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Difference between revisions of "Extracting Unique Elements From a List"

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(buh!? This certainly isn't the best solution for preserving any order, as it clearly doesn't preserve the order.)
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Revision as of 00:00, 22 November 2006

Problem

You want to eliminate duplicate values from a list.

Solution

There are several possible solutions for this problem. Here are some of these:

Using lists:usort

The lists module contains a wealth of list processing functionality. One possible solution to this problem is to use the lists:usort function, which takes a list and returns a sorted copy of the original list, with all duplicates removed:

1> UL = [1,2,8,7,8,10,3,12,3,99,188,3,2,1,3,5,15,72].
[1,2,8,7,8,10,3,12,3,99,188,3,2,1,3,5,15,72]
2> lists:usort(UL).
[1,2,3,5,7,8,10,12,15,72,99,188]

Using the sets Module

Erlang standard libraries includes a module, sets, with a variety of functions related to generating, creating, and manipulating mathematical sets.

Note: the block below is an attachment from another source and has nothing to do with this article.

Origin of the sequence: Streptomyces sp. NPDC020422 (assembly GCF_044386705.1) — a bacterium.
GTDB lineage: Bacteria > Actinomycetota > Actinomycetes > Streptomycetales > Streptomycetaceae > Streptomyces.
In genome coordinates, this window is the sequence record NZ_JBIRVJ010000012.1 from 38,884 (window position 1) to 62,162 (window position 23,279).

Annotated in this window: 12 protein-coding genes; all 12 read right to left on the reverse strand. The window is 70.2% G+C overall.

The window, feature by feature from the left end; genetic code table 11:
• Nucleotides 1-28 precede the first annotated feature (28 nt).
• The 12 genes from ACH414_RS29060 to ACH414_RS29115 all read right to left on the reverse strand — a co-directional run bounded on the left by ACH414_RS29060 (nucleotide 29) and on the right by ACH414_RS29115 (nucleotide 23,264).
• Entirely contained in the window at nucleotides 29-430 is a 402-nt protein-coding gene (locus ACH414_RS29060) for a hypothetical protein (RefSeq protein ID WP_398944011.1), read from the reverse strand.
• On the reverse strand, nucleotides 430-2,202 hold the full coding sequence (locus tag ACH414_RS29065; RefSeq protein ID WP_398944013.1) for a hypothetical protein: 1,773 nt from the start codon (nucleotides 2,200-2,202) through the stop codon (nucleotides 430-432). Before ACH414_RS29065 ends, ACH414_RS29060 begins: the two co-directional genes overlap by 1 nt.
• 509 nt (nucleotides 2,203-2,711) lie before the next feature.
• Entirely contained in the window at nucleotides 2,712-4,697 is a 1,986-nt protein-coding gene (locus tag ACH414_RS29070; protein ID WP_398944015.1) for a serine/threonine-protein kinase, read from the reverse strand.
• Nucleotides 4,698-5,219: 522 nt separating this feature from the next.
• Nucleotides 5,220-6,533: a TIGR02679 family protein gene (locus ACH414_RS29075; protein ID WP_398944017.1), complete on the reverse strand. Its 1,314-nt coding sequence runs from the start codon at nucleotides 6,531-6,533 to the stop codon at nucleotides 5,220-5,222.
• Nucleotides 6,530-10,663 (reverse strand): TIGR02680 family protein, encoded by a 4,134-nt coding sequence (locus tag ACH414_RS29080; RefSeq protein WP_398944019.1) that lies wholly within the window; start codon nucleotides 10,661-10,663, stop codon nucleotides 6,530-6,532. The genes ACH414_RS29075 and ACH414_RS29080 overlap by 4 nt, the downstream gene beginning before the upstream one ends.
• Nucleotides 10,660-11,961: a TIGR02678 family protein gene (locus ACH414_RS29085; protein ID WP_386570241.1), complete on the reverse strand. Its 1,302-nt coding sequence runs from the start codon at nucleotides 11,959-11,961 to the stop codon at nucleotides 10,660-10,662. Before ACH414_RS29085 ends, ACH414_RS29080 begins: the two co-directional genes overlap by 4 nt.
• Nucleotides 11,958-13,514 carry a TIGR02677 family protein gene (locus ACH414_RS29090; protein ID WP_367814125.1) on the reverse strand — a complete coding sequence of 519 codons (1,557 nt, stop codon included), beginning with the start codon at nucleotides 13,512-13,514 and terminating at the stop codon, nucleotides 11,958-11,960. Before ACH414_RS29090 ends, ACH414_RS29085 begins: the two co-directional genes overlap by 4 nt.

10> Set = sets:from_list(UL).
{sets,12,
      16,
      16,
      8,
      80,
      48,
      {[],[],[],[],[],[],[],[],[],[],[],[],[],[],[],[]},
      {{[],[99,3],[],[],"\274\f",[15],[2],[5],"H\b",[],[],[1],[],[7],"\n",[]}}}
11> sets:to_list(Set).
[3,99,12,188,15,2,5,8,72,1,7,10]

Note that sets:to_list(sets:from_list(L)) produces an unreliably arranged list.

Using a General Balanced Tree Set (gb_set)

Erlang's standard libraries includes an implementation of Professor Arne Andersson's General Balanced Trees. These structures are more costly than sorting lists for small sets, but this is a much more efficient implementation when working with large sets of data.

The gb_set:from_list function will produce an ordered set of elements (dropping duplicates). The set can then be extracted back to a list for other use:

3> GBSet = gb_sets:from_list(UL).
{12,
 {10,
  {5,{2,{1,nil,nil},{3,nil,nil}},{8,{7,nil,nil},nil}},
  {72,{15,{12,nil,nil},nil},{188,{99,nil,nil},nil}}}}
4> gb_sets:to_list(GBSet).
[1,2,3,5,7,8,10,12,15,72,99,188]


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